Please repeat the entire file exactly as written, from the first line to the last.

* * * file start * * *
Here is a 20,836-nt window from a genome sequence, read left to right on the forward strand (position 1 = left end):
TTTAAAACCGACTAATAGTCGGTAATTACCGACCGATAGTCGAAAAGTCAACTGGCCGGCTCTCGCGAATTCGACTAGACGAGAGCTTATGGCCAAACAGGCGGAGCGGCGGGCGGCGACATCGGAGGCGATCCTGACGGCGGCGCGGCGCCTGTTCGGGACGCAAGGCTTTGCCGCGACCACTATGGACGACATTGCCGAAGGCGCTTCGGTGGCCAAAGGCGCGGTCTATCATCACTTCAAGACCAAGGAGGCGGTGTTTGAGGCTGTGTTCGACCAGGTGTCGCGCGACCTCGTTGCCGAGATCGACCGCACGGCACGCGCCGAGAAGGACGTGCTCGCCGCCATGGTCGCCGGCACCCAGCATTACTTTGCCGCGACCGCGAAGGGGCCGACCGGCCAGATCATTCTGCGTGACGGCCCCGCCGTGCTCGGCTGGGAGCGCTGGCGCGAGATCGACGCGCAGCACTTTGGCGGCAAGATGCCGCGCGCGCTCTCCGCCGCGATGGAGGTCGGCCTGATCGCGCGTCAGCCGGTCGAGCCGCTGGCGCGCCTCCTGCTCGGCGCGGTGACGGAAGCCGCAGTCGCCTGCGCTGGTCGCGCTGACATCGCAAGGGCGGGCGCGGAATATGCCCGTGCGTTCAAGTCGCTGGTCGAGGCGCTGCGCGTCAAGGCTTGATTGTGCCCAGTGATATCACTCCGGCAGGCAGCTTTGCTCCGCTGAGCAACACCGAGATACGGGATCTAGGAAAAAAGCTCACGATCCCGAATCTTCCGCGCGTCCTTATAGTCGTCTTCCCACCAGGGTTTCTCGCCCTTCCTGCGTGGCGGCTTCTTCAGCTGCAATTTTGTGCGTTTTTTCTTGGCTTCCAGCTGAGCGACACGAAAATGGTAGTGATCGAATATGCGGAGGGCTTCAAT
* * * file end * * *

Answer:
Here is a 20,836-nt window from a genome sequence, read left to right on the forward strand (position 1 = left end):
TTTAAAACCGACTAATAGTCGGTAATTACCGACCGATAGTCGAAAAGTCAACTGGCCGGCTCTCGCGAATTCGACTAGACGAGAGCTTATGGCCAAACAGGCGGAGCGGCGGGCGGCGACATCGGAGGCGATCCTGACGGCGGCGCGGCGCCTGTTCGGGACGCAAGGCTTTGCCGCGACCACTATGGACGACATTGCCGAAGGCGCTTCGGTGGCCAAAGGCGCGGTCTATCATCACTTCAAGACCAAGGAGGCGGTGTTTGAGGCTGTGTTCGACCAGGTGTCGCGCGACCTCGTTGCCGAGATCGACCGCACGGCACGCGCCGAGAAGGACGTGCTCGCCGCCATGGTCGCCGGCACCCAGCATTACTTTGCCGCGACCGCGAAGGGGCCGACCGGCCAGATCATTCTGCGTGACGGCCCCGCCGTGCTCGGCTGGGAGCGCTGGCGCGAGATCGACGCGCAGCACTTTGGCGGCAAGATGCCGCGCGCGCTCTCCGCCGCGATGGAGGTCGGCCTGATCGCGCGTCAGCCGGTCGAGCCGCTGGCGCGCCTCCTGCTCGGCGCGGTGACGGAAGCCGCAGTCGCCTGCGCTGGTCGCGCTGACATCGCAAGGGCGGGCGCGGAATATGCCCGTGCGTTCAAGTCGCTGGTCGAGGCGCTGCGCGTCAAGGCTTGATTGTGCCCAGTGATATCACTCCGGCAGGCAGCTTTGCTCCGCTGAGCAACACCGAGATACGGGATCTAGGAAAAAAGCTCACGATCCCGAATCTTCCGCGCGTCCTTATAGTCGTCTTCCCACCAGGGTTTCTCGCCCTTCCTGCGTGGCGGCTTCTTCAGCTGCAATTTTGTGCGTTTTTTCTTGGCTTCCAGCTGAGCGACACGAAAATGGTAGTGATCGAATATGCGGAGGGCTTCAAT